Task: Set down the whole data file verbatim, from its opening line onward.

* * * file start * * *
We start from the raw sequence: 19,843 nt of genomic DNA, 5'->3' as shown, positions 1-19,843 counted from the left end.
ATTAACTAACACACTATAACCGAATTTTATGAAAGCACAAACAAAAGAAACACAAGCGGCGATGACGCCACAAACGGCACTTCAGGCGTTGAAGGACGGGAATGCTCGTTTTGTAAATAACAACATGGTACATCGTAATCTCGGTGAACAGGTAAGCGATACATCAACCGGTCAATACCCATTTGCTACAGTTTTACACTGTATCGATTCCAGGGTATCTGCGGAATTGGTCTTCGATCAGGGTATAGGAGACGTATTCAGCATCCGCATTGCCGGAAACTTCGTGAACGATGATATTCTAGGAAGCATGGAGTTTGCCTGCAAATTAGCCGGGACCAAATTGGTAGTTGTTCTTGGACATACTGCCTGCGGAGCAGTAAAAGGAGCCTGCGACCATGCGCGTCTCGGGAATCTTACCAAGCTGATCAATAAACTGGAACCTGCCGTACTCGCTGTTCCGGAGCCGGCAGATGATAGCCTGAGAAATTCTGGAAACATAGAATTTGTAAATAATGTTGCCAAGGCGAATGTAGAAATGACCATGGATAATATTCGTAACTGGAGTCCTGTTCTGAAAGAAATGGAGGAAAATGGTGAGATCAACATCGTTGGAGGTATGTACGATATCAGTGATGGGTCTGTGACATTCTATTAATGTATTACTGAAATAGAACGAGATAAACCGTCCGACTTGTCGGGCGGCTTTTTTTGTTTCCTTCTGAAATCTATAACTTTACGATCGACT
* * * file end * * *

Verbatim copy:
We start from the raw sequence: 19,843 nt of genomic DNA, 5'->3' as shown, positions 1-19,843 counted from the left end.
ATTAACTAACACACTATAACCGAATTTTATGAAAGCACAAACAAAAGAAACACAAGCGGCGATGACGCCACAAACGGCACTTCAGGCGTTGAAGGACGGGAATGCTCGTTTTGTAAATAACAACATGGTACATCGTAATCTCGGTGAACAGGTAAGCGATACATCAACCGGTCAATACCCATTTGCTACAGTTTTACACTGTATCGATTCCAGGGTATCTGCGGAATTGGTCTTCGATCAGGGTATAGGAGACGTATTCAGCATCCGCATTGCCGGAAACTTCGTGAACGATGATATTCTAGGAAGCATGGAGTTTGCCTGCAAATTAGCCGGGACCAAATTGGTAGTTGTTCTTGGACATACTGCCTGCGGAGCAGTAAAAGGAGCCTGCGACCATGCGCGTCTCGGGAATCTTACCAAGCTGATCAATAAACTGGAACCTGCCGTACTCGCTGTTCCGGAGCCGGCAGATGATAGCCTGAGAAATTCTGGAAACATAGAATTTGTAAATAATGTTGCCAAGGCGAATGTAGAAATGACCATGGATAATATTCGTAACTGGAGTCCTGTTCTGAAAGAAATGGAGGAAAATGGTGAGATCAACATCGTTGGAGGTATGTACGATATCAGTGATGGGTCTGTGACATTCTATTAATGTATTACTGAAATAGAACGAGATAAACCGTCCGACTTGTCGGGCGGCTTTTTTTGTTTCCTTCTGAAATCTATAACTTTACGATCGACT